07 May MINOR INJURED AT WORK ENTITLED TO DOUBLE COMPENSATION
MINOR INJURED AT WORK ENTITLED TO DOUBLE COMPENSATION
Denmark v. Industrial Manufacturing Specialists, Inc.
Circuit Court of Morgan County, Alabama (May 4, 2012)
The Alabama Court of Civil Appeals recently held that a 16-year-old part-time employee injured while performing a job that minors are precluded from performing under Alabama Law was entitled to double compensation for his work-related injury.
The plaintiff, Lucas Denmark, was a 16-year-old part-time employee of Industrial Manufacturing Specialists (IMS). Denmark was injured on March 9, 2006. One of his job duties at IMS was to use a band saw to cut metal-bar stock, or raw metal, which was sometimes up to 20 ft. long, into smaller segments. On the date of the accident, Denmark and another IMS employee were loading metal-bar stock weighing 1,300 lbs onto a table and were to place it onto a conveyor roller so that it could be cut by the band saw. Denmark was crushed under the bar stock, suffering an open fracture to his left ankle.
Denmark had surgery to repair his fractured left ankle. Four months after the accident, Denmark’s physician determined that Denmark’s ankle injury had reached maximum medical improvement and he allowed Denmark to return to full-duty work with no restrictions. The physician testified that he did not believe that Denmark had sustained a permanent physical impairment as a result of his left-ankle injury.
The trial court determined that Denmark suffered a scheduled injury resulting in a 10% permanent loss to his foot. In its Order, the trial court also determined that IMS had violated Alabama’s Child-Labor Laws by having Denmark operate a band saw. However, since Denmark was not operating the band saw at the time of his injury, the trial court did not award double compensation for the injury pursuant to the Alabama Workers’ Compensation Act.
On Appeal, Denmark argued that he was entitled to double compensation for his injury because, at the time of the injury, he was improperly employed in a job that minors are precluded from performing under Alabama Law. Specifically, Ala. Code §25-5-34 states that “if at the time of injury the minor was employed in violation of or contrary to the law regulating the employment or any part thereof, then the compensation shall be two times what it would be if the employment had been legal.” Alabama’s Child-Labor Laws prohibit any person under 18 years of age from being employed to operate any “power-driven metal forming, cutting, straightening, drawing, punching or shearing machines,” which would include a band saw.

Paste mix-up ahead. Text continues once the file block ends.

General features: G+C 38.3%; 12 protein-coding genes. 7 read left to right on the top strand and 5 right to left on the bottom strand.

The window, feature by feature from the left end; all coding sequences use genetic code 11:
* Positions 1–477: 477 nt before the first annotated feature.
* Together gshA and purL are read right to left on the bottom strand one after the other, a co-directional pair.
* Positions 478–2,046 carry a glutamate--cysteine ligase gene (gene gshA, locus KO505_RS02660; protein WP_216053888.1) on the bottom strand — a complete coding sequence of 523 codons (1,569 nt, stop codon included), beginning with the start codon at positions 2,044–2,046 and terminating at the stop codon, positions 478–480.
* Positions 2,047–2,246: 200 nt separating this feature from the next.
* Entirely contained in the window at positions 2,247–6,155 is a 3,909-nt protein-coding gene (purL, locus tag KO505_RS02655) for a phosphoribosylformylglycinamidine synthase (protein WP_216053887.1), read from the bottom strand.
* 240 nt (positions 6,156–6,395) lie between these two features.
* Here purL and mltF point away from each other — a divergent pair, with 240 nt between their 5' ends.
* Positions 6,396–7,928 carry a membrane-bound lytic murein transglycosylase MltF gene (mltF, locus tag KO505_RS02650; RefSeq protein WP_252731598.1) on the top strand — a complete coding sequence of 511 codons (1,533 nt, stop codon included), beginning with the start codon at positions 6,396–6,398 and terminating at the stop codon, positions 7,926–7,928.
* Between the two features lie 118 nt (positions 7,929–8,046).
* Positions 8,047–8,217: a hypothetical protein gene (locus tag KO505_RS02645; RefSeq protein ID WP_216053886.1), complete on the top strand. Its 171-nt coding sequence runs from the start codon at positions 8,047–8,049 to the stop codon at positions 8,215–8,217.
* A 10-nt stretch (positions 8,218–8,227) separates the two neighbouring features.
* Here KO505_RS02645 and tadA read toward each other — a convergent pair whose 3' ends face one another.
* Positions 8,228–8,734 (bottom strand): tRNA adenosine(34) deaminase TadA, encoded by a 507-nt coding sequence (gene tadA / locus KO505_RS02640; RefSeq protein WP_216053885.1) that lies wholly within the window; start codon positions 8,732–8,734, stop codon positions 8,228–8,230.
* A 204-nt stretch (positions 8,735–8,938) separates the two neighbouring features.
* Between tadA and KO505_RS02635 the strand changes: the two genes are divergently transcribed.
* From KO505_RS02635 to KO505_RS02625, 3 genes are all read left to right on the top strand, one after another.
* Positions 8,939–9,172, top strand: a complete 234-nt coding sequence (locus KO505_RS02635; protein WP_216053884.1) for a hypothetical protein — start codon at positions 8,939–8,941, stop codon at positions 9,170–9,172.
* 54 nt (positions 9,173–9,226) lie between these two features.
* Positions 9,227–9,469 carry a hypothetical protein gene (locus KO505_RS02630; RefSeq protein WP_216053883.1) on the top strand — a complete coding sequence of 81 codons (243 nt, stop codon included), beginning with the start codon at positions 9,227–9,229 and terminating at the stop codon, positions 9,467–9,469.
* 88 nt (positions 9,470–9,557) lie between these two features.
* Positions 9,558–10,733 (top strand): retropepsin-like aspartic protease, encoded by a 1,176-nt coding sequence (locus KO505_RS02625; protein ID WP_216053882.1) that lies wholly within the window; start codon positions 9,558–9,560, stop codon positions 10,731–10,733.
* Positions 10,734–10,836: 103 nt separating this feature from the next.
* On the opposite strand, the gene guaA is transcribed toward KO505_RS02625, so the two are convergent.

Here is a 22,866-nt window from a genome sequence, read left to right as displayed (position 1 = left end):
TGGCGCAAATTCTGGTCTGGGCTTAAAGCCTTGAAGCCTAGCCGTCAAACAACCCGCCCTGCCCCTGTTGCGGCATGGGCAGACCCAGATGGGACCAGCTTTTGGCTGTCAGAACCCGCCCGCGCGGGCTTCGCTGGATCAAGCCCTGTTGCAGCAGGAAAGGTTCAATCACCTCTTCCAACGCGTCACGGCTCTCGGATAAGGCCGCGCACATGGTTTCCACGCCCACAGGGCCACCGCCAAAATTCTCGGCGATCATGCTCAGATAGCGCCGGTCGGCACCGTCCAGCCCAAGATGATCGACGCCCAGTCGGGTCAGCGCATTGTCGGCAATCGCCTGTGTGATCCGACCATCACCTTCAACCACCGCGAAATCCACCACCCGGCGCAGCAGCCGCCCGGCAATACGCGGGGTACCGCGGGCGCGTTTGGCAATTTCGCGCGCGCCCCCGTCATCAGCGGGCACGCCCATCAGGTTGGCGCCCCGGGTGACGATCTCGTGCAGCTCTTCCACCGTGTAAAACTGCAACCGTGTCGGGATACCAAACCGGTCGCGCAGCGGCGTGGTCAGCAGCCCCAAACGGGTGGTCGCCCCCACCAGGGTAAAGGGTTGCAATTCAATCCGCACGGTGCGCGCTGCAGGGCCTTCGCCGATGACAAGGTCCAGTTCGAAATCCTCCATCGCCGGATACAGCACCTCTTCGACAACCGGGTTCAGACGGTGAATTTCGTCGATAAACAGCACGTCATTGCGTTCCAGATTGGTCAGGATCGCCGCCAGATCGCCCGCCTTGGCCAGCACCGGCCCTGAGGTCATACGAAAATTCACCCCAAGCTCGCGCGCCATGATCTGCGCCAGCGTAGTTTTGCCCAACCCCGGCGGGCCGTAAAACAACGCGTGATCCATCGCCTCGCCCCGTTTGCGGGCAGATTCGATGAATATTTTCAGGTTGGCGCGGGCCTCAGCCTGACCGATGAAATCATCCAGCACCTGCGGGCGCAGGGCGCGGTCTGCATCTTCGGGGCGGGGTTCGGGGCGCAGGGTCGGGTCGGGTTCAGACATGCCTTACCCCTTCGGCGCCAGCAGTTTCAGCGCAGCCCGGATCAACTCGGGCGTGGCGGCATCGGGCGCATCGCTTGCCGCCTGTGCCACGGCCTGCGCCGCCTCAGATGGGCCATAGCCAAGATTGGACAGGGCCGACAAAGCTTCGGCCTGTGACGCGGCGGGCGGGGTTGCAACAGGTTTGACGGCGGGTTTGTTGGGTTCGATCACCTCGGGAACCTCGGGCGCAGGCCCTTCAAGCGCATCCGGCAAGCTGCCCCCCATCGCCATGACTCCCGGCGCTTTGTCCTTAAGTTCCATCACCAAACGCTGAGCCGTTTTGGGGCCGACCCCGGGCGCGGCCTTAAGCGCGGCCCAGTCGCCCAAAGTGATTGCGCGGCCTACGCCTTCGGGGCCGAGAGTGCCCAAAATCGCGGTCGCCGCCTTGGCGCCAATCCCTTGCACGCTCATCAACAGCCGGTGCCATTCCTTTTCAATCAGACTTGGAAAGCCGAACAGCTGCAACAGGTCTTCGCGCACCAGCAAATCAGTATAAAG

The Alabama Court of Civil Appeals agreed with Denmark’s position that he was entitled to double compensation and the Alabama Court of Civil Appeals reversed that portion of the trial court’s judgment. At the time of his injury, Denmark was maneuvering 1,300 lb bar stock so that the bar stock could be cut with the band saw. It was undisputed that Denmark’s job duties included operating the band saw. Thus, the Alabama Court of Civil Appeals held that Denmark was nonetheless working at a job that minors are prohibited from performing when the accident occurred. Therefore, Denmark was entitled to receive double compensation for his injury.
Denmark had also argued on appeal that his scheduled injury to the left foot should have been treated as an injury to the left leg. At trial, Denmark stated that the pain from his ankle extended “ kinda” up his leg. The Alabama Court of Civil Appeals felt that the evidence presented to the trial court did not warrant a finding that Denmark suffered a scheduled injury to the leg as opposed to the ankle. The Alabama Court of Civil Appeals affirmed that part of the trial court’s judgment.
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